bot_name: "BotName", # required
  bot_alias: "BotAlias", # required
  user_id: "UserId", # required
  session_attributes: "AttributesString",
  request_attributes: "AttributesString",
  content_type: "HttpContentType", # required
  accept: "Accept",
  input_stream: "data", # required
})

Response structure


resp.content_type #=> String
resp.intent_name #=> String
resp.slots #=> String
resp.session_attributes #=> String
resp.message #=> String
resp.message_format #=> String, one of "PlainText", "CustomPayload", "SSML", "Composite"
resp.dialog_state #=> String, one of "ElicitIntent", "ConfirmIntent", "ElicitSlot", "Fulfilled", "ReadyForFulfillment", "Failed"
resp.slot_to_elicit #=> String
resp.input_transcript #=> String
resp.audio_stream #=> IO

Parameters:

  • params (Hash) (defaults to: {})

    ({})

Options Hash (params):

  • :bot_name (required, String)

    Name of the Amazon Lex bot.

  • :bot_alias (required, String)

    Alias of the Amazon Lex bot.

  • :user_id (required, String)

    The ID of the client application user. Amazon Lex uses this to identify a user's conversation with your bot. At runtime, each request must contain the userID field.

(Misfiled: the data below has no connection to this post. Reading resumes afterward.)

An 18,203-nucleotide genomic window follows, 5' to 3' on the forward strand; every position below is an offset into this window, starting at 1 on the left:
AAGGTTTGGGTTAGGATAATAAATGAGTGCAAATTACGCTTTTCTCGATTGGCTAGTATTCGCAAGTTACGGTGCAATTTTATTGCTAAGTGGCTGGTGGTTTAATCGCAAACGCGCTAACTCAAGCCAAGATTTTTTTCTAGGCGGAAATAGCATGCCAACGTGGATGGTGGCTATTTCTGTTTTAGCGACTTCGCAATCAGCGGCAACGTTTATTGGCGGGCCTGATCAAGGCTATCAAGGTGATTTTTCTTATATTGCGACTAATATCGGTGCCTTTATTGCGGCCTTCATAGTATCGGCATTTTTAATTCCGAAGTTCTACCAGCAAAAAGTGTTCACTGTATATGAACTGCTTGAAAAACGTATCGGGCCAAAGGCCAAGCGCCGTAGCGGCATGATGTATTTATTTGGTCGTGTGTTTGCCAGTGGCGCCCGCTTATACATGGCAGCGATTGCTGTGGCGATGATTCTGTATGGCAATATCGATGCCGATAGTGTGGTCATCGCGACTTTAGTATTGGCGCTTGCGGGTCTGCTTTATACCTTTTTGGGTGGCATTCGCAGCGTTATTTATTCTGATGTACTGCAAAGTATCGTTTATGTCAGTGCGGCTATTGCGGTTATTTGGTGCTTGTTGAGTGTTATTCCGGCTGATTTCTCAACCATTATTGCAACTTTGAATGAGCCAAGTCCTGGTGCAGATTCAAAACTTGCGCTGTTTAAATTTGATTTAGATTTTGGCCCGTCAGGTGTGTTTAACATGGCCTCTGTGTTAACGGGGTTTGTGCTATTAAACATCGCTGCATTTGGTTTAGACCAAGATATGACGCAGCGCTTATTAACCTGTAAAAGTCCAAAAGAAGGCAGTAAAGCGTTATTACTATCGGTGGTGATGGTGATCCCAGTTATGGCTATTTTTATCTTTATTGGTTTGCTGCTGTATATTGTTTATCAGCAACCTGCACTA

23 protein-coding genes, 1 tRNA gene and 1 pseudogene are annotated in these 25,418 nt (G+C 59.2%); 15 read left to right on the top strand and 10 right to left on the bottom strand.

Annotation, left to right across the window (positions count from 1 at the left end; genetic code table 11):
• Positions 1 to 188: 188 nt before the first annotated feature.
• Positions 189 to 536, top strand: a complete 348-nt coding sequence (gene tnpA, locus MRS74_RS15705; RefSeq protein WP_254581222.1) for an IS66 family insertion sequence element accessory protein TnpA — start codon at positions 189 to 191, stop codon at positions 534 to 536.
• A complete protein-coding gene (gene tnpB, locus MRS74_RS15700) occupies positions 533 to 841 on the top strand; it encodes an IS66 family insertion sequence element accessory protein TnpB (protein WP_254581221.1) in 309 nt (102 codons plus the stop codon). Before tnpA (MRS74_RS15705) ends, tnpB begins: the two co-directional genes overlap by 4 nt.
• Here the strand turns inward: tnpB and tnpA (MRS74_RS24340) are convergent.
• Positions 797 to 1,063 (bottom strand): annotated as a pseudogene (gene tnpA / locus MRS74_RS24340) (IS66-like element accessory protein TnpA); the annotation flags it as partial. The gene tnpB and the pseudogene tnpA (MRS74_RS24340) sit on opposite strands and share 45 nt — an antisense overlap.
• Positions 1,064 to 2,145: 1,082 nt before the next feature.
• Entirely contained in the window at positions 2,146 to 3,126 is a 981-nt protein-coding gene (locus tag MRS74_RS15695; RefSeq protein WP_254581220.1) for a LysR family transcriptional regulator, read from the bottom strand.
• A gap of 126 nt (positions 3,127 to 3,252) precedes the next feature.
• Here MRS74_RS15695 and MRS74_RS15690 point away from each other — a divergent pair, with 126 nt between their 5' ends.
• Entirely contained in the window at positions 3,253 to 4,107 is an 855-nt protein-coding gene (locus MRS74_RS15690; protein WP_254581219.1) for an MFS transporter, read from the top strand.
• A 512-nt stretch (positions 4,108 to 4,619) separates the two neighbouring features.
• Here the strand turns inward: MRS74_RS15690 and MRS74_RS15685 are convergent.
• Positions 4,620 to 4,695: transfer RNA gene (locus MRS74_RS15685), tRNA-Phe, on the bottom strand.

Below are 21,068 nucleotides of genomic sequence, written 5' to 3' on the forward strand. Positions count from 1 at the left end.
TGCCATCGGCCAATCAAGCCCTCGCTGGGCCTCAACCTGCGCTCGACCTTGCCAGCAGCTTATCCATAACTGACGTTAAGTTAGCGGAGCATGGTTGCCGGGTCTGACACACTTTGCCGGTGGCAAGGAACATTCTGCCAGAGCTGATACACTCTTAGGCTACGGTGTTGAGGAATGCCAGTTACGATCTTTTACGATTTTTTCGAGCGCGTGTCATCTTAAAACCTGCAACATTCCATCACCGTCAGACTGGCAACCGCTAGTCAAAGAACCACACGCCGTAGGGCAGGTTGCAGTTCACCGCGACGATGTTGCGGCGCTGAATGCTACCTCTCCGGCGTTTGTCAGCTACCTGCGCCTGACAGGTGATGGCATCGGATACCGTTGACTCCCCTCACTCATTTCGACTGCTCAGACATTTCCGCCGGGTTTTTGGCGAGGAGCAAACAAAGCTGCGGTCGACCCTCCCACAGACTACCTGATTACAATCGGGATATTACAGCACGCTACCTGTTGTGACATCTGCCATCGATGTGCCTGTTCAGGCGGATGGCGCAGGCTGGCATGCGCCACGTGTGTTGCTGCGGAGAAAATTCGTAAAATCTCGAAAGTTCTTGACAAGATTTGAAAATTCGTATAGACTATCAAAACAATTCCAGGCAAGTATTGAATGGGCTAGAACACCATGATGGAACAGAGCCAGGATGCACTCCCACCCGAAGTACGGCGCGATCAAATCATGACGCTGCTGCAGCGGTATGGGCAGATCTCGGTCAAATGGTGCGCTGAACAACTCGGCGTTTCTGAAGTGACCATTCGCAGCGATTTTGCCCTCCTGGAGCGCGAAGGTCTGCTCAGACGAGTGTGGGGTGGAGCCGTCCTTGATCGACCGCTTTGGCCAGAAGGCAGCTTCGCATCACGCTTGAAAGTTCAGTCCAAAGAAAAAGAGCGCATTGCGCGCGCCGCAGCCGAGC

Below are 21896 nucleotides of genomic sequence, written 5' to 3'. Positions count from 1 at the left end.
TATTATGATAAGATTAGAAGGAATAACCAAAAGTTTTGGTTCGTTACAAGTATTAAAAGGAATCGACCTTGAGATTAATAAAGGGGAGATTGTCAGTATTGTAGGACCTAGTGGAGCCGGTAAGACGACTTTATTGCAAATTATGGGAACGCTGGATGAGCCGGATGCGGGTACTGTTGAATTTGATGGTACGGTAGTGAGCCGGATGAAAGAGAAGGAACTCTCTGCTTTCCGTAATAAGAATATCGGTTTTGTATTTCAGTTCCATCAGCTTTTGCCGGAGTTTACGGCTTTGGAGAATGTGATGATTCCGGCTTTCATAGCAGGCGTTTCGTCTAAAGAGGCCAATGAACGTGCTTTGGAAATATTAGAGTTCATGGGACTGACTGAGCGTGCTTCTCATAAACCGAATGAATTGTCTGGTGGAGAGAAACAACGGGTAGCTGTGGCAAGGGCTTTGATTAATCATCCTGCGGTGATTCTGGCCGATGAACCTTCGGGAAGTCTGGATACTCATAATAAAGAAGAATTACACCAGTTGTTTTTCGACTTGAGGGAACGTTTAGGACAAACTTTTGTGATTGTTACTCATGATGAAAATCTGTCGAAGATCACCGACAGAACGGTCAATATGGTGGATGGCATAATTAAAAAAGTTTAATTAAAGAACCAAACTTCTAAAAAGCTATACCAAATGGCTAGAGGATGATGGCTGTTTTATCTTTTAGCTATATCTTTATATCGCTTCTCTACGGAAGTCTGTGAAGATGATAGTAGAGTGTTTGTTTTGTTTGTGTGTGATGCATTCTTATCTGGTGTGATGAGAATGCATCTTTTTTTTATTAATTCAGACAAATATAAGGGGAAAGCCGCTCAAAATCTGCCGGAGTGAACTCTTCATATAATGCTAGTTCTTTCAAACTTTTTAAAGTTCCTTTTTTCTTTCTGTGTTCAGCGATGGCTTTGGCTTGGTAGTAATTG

To decide the user ID to use for your application, consider the following factors.

    • The userID field must not contain any personally identifiable information of the user, for example, name, personal identification numbers, or other end user personal information.

    • If you want a user to start a conversation on one device and continue on another device, use a user-specific identifier.

    • If you want the same user to be able to have two independent conversations on two different devices, choose a device-specific identifier.

    • A user can't have two independent conversations with two different versions of the same bot. For example, a user can't have a conversation with the PROD and BETA versions of the same bot. If you anticipate that a user will need to have conversation with two different versions, for example, while testing, include the bot alias in the user ID to separate the two conversations.

  • :session_attributes (String)

    You pass this value as the x-amz-lex-session-attributes HTTP header.

    Application-specific information passed between Amazon Lex and a client application. The value must be a JSON serialized and base64 encoded map with string keys and values. The total size of the sessionAttributes and requestAttributes headers is limited to 12 KB.